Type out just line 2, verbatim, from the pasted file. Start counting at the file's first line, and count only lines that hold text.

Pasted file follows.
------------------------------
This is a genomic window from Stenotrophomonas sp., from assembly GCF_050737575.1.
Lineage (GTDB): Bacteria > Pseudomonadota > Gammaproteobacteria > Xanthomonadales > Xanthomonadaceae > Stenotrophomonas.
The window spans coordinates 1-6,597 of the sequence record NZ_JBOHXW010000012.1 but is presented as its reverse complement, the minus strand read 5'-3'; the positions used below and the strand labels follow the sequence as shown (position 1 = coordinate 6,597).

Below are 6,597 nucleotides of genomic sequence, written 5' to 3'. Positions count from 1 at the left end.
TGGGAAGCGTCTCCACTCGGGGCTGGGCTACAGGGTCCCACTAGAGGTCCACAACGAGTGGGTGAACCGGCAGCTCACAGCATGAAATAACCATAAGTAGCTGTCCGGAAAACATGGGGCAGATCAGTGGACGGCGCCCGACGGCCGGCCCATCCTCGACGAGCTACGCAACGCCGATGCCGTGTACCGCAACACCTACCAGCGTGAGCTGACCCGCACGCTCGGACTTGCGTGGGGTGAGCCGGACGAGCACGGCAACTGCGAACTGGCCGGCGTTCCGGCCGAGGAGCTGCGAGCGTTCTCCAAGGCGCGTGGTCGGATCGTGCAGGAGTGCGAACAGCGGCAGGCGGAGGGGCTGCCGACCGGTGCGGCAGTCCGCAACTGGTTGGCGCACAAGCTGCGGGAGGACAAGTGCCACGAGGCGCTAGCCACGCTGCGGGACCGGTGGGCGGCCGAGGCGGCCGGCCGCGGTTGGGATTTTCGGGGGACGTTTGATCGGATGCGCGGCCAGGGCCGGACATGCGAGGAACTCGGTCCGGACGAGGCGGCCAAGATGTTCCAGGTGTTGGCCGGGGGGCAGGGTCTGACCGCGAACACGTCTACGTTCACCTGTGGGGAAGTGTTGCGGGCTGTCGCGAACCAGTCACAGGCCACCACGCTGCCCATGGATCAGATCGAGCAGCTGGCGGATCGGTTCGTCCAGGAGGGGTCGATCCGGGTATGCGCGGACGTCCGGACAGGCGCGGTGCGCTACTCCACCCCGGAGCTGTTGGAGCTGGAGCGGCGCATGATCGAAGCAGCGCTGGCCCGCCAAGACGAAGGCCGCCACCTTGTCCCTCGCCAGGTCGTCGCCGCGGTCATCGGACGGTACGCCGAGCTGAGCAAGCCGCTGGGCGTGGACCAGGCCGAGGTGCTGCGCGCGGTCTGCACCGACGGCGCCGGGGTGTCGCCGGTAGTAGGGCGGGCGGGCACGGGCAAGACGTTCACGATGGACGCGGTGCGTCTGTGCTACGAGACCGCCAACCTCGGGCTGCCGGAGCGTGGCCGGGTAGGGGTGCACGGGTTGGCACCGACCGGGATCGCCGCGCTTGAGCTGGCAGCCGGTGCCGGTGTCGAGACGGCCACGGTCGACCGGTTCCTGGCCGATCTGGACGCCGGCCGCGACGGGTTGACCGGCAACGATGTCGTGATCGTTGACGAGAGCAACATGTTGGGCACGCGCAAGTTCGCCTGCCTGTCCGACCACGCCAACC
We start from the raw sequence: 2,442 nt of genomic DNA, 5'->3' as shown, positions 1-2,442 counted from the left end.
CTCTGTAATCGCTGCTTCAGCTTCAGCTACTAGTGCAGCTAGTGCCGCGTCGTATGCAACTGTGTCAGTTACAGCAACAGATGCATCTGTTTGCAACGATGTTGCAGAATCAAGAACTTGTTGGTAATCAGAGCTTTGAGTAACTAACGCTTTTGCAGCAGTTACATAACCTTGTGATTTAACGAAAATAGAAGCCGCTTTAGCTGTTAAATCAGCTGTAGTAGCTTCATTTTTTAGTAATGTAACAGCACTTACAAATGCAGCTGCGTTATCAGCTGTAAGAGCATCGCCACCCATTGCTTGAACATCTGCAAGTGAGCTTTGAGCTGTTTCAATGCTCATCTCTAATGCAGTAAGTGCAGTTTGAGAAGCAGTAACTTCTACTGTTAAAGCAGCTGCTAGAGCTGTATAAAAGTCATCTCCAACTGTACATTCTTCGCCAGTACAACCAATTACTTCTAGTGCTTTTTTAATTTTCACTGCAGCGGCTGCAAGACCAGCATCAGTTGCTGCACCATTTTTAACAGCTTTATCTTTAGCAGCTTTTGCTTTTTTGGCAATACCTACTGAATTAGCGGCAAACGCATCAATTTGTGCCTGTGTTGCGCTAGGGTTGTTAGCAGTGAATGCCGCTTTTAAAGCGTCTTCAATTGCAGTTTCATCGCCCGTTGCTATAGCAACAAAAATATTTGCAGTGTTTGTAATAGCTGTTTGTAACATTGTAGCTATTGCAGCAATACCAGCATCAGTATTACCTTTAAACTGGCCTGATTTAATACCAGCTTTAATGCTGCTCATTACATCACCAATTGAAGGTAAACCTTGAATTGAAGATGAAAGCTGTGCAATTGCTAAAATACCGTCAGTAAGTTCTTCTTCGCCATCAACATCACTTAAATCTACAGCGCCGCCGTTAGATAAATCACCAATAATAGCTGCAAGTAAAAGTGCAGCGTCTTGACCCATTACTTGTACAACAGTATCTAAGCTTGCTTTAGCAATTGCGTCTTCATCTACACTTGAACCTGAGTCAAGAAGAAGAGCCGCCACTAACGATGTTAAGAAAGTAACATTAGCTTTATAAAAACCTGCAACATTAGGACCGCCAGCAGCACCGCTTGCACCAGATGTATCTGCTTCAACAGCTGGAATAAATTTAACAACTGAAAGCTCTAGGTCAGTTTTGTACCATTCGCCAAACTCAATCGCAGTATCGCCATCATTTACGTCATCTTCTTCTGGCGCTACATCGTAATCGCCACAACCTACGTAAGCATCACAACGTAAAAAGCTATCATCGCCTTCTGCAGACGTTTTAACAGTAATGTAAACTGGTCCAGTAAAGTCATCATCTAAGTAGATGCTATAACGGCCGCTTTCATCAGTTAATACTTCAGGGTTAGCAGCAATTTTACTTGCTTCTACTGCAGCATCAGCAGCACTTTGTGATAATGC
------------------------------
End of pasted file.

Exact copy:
Lineage (GTDB): Bacteria > Pseudomonadota > Gammaproteobacteria > Xanthomonadales > Xanthomonadaceae > Stenotrophomonas.